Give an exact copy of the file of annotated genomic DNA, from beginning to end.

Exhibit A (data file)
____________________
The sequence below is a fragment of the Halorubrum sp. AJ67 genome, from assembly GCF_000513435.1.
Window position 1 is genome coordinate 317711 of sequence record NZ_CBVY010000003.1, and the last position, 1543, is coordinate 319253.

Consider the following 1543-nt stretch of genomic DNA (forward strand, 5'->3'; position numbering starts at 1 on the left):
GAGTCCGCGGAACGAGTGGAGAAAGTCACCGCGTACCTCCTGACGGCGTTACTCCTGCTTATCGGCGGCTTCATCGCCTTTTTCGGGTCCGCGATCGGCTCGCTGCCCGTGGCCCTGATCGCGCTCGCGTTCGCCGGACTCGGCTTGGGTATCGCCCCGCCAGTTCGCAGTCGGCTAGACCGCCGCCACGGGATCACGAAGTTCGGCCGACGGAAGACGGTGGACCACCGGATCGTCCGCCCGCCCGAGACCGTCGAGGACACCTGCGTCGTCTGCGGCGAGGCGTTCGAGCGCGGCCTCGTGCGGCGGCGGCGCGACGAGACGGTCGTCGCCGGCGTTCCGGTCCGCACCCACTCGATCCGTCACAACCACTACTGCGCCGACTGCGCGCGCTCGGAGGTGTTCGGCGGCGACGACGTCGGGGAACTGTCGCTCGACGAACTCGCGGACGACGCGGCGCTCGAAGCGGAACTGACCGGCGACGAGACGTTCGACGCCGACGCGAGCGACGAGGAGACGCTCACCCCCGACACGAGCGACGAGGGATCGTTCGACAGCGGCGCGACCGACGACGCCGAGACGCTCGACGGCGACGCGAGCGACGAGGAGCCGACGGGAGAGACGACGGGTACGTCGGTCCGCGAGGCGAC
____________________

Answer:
The sequence below is a fragment of the Halorubrum sp. AJ67 genome, from assembly GCF_000513435.1.
Window position 1 is genome coordinate 317711 of sequence record NZ_CBVY010000003.1, and the last position, 1543, is coordinate 319253.

Consider the following 1543-nt stretch of genomic DNA (forward strand, 5'->3'; position numbering starts at 1 on the left):
GAGTCCGCGGAACGAGTGGAGAAAGTCACCGCGTACCTCCTGACGGCGTTACTCCTGCTTATCGGCGGCTTCATCGCCTTTTTCGGGTCCGCGATCGGCTCGCTGCCCGTGGCCCTGATCGCGCTCGCGTTCGCCGGACTCGGCTTGGGTATCGCCCCGCCAGTTCGCAGTCGGCTAGACCGCCGCCACGGGATCACGAAGTTCGGCCGACGGAAGACGGTGGACCACCGGATCGTCCGCCCGCCCGAGACCGTCGAGGACACCTGCGTCGTCTGCGGCGAGGCGTTCGAGCGCGGCCTCGTGCGGCGGCGGCGCGACGAGACGGTCGTCGCCGGCGTTCCGGTCCGCACCCACTCGATCCGTCACAACCACTACTGCGCCGACTGCGCGCGCTCGGAGGTGTTCGGCGGCGACGACGTCGGGGAACTGTCGCTCGACGAACTCGCGGACGACGCGGCGCTCGAAGCGGAACTGACCGGCGACGAGACGTTCGACGCCGACGCGAGCGACGAGGAGACGCTCACCCCCGACACGAGCGACGAGGGATCGTTCGACAGCGGCGCGACCGACGACGCCGAGACGCTCGACGGCGACGCGAGCGACGAGGAGCCGACGGGAGAGACGACGGGTACGTCGGTCCGCGAGGCGAC